Modern mobile devices are replete with advanced sensors that expand the array of possible methods of locating users. This can be used as a tool to gather and use spatial information, but it also brings with it the specter of “geosurveillance” in which the “location” becomes a product in itself. In the realm of software developers, space/place has been reduced and discretized to a set of coordinates, devoid of human experiences and meanings. To function in such digitally augmented realities, people need to adopt specific attitudes, often marked with anxiety. We explored attitudes toward location data collection practices using qualitative questionnaire surveys (n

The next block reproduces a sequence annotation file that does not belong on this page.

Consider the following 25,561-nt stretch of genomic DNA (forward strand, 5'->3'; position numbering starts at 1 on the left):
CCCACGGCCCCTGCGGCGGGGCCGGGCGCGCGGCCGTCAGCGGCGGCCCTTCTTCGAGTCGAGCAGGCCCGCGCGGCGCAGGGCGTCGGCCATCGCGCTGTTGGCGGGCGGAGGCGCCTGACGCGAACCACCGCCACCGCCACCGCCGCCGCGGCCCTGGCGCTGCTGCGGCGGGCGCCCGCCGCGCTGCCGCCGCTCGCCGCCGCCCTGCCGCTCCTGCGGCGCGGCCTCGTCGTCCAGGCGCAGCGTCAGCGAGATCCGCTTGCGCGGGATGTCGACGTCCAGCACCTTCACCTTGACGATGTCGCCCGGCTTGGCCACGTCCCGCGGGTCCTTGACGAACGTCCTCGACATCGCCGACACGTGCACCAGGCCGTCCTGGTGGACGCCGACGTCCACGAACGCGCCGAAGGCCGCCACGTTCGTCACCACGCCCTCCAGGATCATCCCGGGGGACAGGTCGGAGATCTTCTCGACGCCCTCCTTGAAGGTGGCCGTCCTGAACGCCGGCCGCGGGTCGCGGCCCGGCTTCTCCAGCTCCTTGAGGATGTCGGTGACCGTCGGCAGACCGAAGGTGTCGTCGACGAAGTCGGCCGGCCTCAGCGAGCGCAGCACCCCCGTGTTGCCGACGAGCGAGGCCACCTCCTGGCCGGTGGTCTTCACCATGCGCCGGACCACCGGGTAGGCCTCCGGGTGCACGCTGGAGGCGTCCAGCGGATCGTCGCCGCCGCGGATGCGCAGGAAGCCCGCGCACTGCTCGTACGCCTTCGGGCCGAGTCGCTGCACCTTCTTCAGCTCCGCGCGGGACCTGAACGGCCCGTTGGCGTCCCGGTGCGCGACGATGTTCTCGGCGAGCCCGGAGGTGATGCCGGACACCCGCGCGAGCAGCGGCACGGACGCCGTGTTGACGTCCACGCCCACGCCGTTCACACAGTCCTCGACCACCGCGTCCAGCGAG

= 280) from Poznan and Edinburgh. The prevailing attitude that we identified is neutral with a strong undertone of resignation—surrendering personal location is viewed as a form of digital currency. A smaller number of people had stronger, emotional views, either very positive or very negative, based on uncritical technological enthusiasm or fear of privacy violation. Such a wide spectrum of attitudes is not only produced by interaction with technology but can also be a result of different values associated with space and place itself. Those attitudes can bring additional bias into spatial datasets that is not related to demographics.
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